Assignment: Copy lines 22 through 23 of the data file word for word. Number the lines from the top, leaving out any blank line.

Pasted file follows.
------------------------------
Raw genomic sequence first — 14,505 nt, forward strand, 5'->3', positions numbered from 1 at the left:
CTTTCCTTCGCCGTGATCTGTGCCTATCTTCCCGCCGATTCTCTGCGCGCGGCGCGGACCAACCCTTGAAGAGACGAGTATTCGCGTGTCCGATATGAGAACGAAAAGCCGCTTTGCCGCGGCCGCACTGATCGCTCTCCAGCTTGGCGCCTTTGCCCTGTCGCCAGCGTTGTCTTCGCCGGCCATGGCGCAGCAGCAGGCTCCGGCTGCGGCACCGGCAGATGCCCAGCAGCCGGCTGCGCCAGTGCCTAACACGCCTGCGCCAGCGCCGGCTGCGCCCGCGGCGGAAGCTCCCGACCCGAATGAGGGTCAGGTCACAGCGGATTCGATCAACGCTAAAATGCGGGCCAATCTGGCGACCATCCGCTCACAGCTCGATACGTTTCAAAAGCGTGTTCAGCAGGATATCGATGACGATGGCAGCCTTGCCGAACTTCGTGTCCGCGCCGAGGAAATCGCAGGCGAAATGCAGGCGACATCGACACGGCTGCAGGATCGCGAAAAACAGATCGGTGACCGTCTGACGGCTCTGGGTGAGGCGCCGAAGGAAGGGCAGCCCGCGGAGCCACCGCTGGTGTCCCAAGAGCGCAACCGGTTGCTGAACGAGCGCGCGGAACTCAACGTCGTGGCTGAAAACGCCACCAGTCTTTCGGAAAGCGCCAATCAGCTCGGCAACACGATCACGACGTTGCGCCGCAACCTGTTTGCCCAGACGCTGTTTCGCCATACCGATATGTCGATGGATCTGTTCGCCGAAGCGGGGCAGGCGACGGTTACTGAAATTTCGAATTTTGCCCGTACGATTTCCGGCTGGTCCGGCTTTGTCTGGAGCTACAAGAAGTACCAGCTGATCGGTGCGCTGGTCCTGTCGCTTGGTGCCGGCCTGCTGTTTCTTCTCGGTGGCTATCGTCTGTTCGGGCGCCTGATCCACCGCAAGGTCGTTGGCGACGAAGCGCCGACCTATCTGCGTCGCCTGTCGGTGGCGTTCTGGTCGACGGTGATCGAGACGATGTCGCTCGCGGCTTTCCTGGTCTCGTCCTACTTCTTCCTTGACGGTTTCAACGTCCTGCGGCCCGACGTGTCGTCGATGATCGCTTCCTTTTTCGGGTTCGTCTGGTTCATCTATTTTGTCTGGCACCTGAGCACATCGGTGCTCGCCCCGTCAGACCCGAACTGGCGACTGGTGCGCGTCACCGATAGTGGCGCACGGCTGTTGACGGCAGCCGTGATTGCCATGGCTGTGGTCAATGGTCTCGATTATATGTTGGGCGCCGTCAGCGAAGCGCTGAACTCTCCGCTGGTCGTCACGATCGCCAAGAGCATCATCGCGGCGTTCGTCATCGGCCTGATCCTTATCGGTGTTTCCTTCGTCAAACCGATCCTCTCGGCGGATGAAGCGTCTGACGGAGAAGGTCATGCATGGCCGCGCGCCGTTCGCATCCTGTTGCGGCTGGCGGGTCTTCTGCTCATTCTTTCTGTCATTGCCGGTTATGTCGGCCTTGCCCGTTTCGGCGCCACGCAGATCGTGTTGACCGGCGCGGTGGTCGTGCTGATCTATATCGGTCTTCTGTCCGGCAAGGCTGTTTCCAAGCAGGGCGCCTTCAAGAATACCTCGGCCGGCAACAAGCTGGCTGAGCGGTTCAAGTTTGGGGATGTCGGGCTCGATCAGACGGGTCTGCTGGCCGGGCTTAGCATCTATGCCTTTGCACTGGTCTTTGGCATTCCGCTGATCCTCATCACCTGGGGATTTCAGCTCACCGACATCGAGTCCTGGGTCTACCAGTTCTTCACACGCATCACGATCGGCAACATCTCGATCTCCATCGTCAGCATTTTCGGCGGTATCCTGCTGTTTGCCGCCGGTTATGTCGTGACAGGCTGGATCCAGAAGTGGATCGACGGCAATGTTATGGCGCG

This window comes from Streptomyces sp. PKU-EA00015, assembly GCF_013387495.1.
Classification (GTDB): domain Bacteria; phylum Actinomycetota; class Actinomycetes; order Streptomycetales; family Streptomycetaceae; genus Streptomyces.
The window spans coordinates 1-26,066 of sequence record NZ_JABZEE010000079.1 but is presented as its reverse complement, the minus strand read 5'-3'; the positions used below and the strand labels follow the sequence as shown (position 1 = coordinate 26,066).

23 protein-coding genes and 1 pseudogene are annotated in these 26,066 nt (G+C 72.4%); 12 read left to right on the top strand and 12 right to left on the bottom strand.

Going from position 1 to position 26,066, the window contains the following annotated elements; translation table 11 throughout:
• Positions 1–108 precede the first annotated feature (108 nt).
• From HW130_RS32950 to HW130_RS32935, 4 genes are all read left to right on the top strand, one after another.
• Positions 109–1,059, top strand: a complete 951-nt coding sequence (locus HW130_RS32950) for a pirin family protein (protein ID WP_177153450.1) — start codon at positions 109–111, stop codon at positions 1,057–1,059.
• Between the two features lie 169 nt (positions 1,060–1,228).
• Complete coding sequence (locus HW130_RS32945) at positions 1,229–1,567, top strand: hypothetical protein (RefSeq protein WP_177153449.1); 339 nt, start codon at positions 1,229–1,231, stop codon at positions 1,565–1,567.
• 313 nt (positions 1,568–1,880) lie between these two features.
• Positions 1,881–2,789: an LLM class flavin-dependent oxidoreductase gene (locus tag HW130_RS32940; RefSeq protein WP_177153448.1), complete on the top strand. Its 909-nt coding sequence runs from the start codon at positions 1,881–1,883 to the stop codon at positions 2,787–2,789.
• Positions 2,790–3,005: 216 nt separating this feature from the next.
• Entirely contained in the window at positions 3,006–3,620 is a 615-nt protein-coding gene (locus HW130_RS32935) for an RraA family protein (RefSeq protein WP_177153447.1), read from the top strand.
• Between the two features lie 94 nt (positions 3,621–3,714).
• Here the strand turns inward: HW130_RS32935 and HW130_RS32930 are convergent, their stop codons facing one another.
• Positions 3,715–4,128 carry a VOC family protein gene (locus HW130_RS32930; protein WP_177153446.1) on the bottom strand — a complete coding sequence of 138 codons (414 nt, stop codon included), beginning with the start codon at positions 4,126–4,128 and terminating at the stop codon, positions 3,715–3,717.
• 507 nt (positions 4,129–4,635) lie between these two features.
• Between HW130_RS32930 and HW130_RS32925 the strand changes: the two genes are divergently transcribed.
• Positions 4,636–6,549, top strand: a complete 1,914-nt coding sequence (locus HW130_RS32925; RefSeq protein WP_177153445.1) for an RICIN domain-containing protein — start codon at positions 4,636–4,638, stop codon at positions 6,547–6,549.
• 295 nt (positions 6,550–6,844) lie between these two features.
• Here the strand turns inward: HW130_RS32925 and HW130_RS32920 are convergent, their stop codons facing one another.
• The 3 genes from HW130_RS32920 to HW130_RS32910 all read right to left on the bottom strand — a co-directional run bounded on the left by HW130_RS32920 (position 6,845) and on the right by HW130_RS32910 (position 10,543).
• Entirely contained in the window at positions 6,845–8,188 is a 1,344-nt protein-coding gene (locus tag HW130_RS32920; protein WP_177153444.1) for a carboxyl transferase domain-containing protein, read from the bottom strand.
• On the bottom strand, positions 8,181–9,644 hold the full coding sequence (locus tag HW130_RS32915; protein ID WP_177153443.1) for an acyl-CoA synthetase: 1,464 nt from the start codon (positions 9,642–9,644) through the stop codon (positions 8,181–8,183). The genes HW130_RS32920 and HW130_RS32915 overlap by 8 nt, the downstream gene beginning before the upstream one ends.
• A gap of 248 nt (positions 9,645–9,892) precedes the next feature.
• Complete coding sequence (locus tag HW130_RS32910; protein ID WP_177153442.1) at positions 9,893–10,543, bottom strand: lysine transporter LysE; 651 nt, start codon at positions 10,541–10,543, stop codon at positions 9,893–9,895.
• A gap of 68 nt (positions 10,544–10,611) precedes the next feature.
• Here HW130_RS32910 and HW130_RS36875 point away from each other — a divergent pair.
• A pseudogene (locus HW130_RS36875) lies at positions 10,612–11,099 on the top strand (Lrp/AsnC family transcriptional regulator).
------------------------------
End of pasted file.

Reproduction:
• Positions 4,636–6,549, top strand: a complete 1,914-nt coding sequence (locus HW130_RS32925; RefSeq protein WP_177153445.1) for an RICIN domain-containing protein — start codon at positions 4,636–4,638, stop codon at positions 6,547–6,549.
• 295 nt (positions 6,550–6,844) lie between these two features.